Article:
As technology changes from year to year, so too does design – and from one year to the next, it’s normal to see certain web design trends fading out of style while others become more popular. There are lots of new exciting trends on the horizon – like the use of single page design with parallax scrolling, flat design, or video backgrounds – but ever wondered what those new trends might be replacing? If so, check out the list below. It contains 5 trends that will most likely be fading into the background in 2014.
Dana Tanamachi is a Texas-bred, Brooklyn-based graphic designer and letterer who enjoys living a quiet life and working with her hands. After designing Broadway show posters at SpotCo and working under Louise Fili, Dana opened her own design & lettering boutique, Tanamachi Studio. She has been commissioned by clients such as Google, Yahoo!, Rugby Ralph Lauren, The Ace Hotel, Tommy Hilfiger, West Elm, and Bloomingdale’s. In 2011, she was named a Young Gun (YG9) by the Art Directors Club and a Young Creative to Watch by HOW Magazine. In 2012, Dana had the unique honor of creating custom cover art for O, HOW, and TIME Magazines.
Make sure you watch the FLOURISH video on the homepage, incredible
A New Year, a New Font. Take your pick, there’s plenty to go around
Chapitre is based on the principle of the endless knot, a symbol used in Hinduism and Buddhism. The letters of Chapitre are not strictly endless knots though. They’re made up of two or three layered lines to convey intertwining, unity, and inseparability.
The Vtg Stencil series are based on real-world stencils, with the Germany No.1 design derived from authentic antique German stencil-plates. Surprisingly these stencil-plates offer a high contrast Didonedesign very similar to the French stencils produced and sold till today. For informal use the styles Paint and Sketch offer additional variations; an extensive random function will mix the glyphs as you type in proper OpenType-savvy apps.
The breezy Al Fresco is light yet expressive. It’s a brush script that’s perfect for packaging and titling work when the job calls for a youthful, delectable flair. Its elegance carries a subtle earthiness; its beauty is unconventional, stylish, and exuberant. Use the OpenType feature Titling for even more versatility. It serves up swash forms, contextual alternates, and ornaments to sweeten this tasty typeface.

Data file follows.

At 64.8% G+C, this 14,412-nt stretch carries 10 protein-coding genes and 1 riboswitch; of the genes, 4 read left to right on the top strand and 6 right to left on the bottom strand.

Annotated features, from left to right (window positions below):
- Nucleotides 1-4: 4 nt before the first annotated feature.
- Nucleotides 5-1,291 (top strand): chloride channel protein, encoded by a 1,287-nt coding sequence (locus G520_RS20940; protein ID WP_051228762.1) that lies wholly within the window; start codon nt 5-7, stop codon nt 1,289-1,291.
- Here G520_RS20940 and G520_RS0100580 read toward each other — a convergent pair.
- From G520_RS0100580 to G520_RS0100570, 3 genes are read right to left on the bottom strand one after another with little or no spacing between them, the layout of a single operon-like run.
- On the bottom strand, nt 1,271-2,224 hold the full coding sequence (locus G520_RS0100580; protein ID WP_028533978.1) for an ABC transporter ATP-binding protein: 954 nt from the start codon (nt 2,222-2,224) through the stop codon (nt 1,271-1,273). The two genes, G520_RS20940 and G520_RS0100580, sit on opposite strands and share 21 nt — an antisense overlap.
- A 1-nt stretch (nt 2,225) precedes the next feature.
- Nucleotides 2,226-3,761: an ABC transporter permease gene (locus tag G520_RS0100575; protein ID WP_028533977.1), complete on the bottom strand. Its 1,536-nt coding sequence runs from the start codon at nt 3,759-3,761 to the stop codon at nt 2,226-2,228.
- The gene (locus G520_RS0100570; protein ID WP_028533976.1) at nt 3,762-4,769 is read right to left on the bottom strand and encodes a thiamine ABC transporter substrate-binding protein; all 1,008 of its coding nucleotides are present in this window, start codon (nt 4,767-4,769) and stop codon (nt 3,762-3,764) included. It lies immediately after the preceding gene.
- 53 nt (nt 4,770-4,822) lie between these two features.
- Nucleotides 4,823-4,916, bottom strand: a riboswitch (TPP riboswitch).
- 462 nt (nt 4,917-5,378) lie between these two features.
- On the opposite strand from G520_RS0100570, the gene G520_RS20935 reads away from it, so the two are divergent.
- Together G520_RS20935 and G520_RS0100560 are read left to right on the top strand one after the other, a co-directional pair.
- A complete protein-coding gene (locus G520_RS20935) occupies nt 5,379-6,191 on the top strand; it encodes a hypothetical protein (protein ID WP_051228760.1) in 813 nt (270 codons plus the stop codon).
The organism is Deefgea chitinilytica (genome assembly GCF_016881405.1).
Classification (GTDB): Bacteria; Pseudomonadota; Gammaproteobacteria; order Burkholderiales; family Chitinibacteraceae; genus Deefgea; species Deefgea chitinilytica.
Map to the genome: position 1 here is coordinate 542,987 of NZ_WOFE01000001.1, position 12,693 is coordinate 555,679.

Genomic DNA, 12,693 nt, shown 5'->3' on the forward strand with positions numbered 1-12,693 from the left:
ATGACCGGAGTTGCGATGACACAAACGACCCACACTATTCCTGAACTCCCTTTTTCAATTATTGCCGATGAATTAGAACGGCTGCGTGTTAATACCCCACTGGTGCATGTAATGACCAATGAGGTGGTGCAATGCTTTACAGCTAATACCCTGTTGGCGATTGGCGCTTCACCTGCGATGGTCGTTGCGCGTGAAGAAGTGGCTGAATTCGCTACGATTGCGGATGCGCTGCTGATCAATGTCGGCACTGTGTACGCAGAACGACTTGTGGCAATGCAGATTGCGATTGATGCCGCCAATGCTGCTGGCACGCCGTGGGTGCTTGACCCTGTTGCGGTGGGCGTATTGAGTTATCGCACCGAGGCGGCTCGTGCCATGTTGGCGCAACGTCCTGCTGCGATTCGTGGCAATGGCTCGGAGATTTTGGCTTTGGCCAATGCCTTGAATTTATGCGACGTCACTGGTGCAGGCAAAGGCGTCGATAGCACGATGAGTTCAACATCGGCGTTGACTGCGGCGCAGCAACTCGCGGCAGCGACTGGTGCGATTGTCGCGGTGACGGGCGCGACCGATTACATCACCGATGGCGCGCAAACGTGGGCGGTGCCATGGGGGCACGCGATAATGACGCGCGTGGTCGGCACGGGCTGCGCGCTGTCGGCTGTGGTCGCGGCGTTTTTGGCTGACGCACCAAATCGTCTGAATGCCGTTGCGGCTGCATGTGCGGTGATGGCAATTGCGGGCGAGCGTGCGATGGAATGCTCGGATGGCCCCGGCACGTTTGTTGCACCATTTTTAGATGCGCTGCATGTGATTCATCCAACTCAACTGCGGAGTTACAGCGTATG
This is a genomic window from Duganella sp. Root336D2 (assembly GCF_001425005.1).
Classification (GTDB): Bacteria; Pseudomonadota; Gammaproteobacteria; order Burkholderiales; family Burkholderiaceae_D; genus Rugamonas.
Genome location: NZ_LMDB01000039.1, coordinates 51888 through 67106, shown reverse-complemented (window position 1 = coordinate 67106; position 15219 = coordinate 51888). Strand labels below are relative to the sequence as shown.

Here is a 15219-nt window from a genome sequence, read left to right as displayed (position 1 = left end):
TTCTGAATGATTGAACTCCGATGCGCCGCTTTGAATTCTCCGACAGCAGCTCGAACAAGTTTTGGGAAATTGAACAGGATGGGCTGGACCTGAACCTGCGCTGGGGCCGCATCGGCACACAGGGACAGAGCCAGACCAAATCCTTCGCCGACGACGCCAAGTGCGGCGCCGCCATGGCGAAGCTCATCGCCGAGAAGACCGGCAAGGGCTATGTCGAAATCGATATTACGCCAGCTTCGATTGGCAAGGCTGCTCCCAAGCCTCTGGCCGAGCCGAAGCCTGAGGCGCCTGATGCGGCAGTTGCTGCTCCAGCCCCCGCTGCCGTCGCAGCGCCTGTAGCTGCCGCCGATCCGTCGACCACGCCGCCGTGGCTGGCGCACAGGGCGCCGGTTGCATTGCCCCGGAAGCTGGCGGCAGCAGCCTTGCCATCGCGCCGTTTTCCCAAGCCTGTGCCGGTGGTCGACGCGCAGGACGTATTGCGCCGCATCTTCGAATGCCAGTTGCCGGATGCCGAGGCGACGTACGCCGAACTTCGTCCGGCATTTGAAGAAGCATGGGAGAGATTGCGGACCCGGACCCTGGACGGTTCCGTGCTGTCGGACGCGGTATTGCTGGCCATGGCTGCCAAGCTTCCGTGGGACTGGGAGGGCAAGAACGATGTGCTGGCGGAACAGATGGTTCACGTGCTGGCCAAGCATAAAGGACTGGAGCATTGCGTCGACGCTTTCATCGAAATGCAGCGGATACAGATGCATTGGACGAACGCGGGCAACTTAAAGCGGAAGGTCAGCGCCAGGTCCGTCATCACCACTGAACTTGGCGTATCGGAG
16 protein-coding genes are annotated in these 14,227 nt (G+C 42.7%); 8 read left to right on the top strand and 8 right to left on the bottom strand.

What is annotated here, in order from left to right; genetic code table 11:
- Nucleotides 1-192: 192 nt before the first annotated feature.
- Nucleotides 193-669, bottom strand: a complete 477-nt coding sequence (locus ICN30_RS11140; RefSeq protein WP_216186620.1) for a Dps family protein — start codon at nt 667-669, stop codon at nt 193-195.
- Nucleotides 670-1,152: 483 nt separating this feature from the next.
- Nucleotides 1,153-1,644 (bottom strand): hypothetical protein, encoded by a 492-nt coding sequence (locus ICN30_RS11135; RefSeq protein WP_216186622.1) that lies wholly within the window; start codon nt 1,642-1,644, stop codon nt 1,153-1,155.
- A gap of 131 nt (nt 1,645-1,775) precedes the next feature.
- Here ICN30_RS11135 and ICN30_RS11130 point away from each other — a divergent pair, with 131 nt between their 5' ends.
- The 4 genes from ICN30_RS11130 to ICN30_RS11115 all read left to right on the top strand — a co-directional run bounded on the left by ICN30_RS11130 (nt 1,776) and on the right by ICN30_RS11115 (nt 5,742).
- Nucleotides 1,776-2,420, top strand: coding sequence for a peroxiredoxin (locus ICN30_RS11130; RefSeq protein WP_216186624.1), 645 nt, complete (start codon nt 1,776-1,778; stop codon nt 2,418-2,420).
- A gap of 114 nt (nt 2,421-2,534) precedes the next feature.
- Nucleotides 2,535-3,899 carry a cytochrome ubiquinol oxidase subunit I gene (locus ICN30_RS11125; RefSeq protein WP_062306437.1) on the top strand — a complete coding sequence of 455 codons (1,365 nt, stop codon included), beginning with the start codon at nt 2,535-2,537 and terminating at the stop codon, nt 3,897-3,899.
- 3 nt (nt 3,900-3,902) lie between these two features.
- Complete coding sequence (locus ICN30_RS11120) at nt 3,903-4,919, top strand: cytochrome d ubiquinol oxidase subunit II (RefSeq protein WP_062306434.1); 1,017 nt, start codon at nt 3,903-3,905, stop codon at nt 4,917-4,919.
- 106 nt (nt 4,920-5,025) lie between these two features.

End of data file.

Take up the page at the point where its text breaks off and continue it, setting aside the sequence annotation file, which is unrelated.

Brooklyn Samuels was recently extended to a five-weight family. Rounded inner and outer corners give the geometrical character shapes a friendly feel. Although it is primarily intended for headline use, stylistic sets offer text-friendly alternatives for some letters, yielding excellent legibility in small sizes.
Oskar is inspired by Dutch architectural and advertising lettering from the early 20th century. It was initially designed for the lettering of a monumental school in The Hague by architect Jan Duiker in 1929. Six meticulously drawn “split inline” styles enhance Oskar’s unique quality.
Created for Rodeo magazine under the direction of Stefania Malmsten, Göran Söderström’s Line sets its expressive headlines apart from its pages’ more traditional typography by means of delicate, linear, sometimes sans, sometimes script letterforms. The set comes in a variety of stroke weights, allowing for ultra fine lines even at the most daring of display sizes.
Laura Laine is a Helsinki based illustrator. After completing her studies in fashion design she has been working full-time as an illustrator. She is also teaching fashion illustration in various fashion schools.